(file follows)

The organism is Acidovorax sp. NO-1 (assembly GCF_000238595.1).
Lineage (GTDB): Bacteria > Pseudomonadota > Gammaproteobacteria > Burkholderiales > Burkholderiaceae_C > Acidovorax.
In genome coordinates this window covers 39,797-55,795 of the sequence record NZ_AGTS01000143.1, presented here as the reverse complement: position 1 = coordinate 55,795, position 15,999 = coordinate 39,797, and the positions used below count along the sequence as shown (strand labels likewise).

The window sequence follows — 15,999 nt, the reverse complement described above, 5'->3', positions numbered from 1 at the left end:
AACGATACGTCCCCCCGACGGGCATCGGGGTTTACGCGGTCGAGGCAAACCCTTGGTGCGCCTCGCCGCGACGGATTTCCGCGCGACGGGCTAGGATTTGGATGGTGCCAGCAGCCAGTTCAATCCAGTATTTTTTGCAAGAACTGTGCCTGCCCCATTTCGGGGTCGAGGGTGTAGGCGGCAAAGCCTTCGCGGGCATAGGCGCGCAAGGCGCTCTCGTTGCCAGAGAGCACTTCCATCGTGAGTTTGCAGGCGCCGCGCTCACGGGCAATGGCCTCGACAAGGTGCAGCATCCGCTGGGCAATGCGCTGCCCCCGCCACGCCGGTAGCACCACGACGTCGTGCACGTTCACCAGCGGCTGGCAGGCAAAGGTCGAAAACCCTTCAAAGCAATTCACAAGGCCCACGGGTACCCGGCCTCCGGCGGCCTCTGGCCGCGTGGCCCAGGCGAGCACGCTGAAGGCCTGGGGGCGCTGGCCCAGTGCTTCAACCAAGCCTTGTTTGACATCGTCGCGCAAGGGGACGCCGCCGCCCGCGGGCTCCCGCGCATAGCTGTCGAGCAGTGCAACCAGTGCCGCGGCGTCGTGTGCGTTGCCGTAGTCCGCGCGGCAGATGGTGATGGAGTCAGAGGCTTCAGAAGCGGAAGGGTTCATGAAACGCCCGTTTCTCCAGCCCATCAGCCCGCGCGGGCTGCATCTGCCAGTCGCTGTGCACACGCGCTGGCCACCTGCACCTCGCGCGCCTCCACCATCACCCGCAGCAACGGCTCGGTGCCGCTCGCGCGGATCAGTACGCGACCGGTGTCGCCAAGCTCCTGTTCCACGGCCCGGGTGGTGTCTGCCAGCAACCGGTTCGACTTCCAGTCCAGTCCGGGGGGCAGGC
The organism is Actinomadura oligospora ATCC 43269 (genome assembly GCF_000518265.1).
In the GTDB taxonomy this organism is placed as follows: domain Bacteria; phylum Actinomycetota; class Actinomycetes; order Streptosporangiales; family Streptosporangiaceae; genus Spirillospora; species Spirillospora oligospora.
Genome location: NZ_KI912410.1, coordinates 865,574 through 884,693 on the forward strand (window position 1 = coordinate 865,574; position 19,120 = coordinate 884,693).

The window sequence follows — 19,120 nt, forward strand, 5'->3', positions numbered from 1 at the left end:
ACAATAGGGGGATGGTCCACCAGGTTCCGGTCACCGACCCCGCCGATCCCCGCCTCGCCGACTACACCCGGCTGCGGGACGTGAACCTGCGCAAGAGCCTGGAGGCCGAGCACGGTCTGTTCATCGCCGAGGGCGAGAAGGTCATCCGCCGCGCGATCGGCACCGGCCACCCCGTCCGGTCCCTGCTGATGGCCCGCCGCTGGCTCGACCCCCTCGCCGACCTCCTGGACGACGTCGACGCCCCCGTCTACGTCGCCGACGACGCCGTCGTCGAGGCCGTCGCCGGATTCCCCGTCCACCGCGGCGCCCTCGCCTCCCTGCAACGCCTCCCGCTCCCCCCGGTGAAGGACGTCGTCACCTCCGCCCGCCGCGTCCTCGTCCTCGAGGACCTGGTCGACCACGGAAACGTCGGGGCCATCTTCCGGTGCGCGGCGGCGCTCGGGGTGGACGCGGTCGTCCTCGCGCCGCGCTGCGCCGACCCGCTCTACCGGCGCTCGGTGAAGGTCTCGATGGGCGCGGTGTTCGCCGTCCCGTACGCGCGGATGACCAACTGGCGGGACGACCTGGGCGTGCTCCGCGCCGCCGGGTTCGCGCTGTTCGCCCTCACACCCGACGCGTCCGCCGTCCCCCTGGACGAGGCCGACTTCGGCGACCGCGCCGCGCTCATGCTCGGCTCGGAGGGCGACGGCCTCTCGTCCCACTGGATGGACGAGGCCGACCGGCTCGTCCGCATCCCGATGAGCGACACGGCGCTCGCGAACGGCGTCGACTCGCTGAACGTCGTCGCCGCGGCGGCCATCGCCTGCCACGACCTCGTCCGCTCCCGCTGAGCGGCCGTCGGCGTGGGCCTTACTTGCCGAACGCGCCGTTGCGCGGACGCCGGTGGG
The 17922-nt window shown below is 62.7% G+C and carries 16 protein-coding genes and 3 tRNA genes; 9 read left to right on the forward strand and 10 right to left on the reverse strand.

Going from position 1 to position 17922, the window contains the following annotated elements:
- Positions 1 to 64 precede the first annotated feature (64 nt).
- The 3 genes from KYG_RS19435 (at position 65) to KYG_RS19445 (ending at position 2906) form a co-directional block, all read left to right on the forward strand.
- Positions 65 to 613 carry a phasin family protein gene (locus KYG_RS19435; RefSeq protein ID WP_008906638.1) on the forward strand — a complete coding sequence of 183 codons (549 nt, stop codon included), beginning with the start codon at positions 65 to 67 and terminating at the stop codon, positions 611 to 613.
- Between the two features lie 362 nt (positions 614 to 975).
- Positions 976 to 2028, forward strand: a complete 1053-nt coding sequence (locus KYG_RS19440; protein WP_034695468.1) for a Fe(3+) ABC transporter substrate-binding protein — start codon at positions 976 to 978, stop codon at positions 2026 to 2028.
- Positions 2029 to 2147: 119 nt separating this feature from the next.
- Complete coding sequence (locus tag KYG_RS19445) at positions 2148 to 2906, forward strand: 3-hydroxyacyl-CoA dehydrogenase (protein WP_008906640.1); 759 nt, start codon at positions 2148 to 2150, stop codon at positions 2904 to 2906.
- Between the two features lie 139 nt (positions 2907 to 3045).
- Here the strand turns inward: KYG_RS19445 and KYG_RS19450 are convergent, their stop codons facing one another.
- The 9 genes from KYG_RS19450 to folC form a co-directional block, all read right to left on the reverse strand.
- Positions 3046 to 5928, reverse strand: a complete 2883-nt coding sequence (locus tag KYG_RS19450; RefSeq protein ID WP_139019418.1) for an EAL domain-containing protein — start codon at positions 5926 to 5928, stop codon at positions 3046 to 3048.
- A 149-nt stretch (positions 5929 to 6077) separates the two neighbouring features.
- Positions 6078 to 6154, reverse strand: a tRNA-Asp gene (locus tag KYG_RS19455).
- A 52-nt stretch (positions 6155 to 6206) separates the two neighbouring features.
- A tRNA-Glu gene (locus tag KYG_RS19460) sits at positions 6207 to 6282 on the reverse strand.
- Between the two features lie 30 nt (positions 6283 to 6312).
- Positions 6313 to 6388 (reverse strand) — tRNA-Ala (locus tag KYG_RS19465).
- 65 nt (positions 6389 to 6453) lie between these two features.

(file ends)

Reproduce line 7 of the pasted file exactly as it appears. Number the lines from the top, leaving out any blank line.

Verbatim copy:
In the GTDB taxonomy this organism is placed as follows: domain Bacteria; phylum Actinomycetota; class Actinomycetes; order Streptosporangiales; family Streptosporangiaceae; genus Spirillospora; species Spirillospora oligospora.